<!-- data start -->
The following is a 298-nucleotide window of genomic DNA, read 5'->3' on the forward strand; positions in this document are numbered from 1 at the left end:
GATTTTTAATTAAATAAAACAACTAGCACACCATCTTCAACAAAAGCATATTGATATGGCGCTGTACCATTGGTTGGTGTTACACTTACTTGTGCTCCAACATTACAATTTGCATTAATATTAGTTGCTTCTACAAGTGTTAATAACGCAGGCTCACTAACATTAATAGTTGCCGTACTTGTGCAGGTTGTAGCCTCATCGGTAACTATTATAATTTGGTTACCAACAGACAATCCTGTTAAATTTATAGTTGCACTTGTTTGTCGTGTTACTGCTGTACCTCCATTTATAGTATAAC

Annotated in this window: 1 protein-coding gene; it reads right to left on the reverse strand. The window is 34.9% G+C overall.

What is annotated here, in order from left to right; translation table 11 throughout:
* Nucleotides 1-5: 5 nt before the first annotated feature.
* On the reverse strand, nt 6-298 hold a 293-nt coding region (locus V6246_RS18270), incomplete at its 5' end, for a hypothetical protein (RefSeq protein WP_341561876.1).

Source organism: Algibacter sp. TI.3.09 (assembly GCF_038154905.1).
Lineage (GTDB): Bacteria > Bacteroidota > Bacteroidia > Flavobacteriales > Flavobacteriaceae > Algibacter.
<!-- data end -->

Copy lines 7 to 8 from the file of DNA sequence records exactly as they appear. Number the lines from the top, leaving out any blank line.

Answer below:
Source organism: Algibacter sp. TI.3.09 (assembly GCF_038154905.1).
Lineage (GTDB): Bacteria > Bacteroidota > Bacteroidia > Flavobacteriales > Flavobacteriaceae > Algibacter.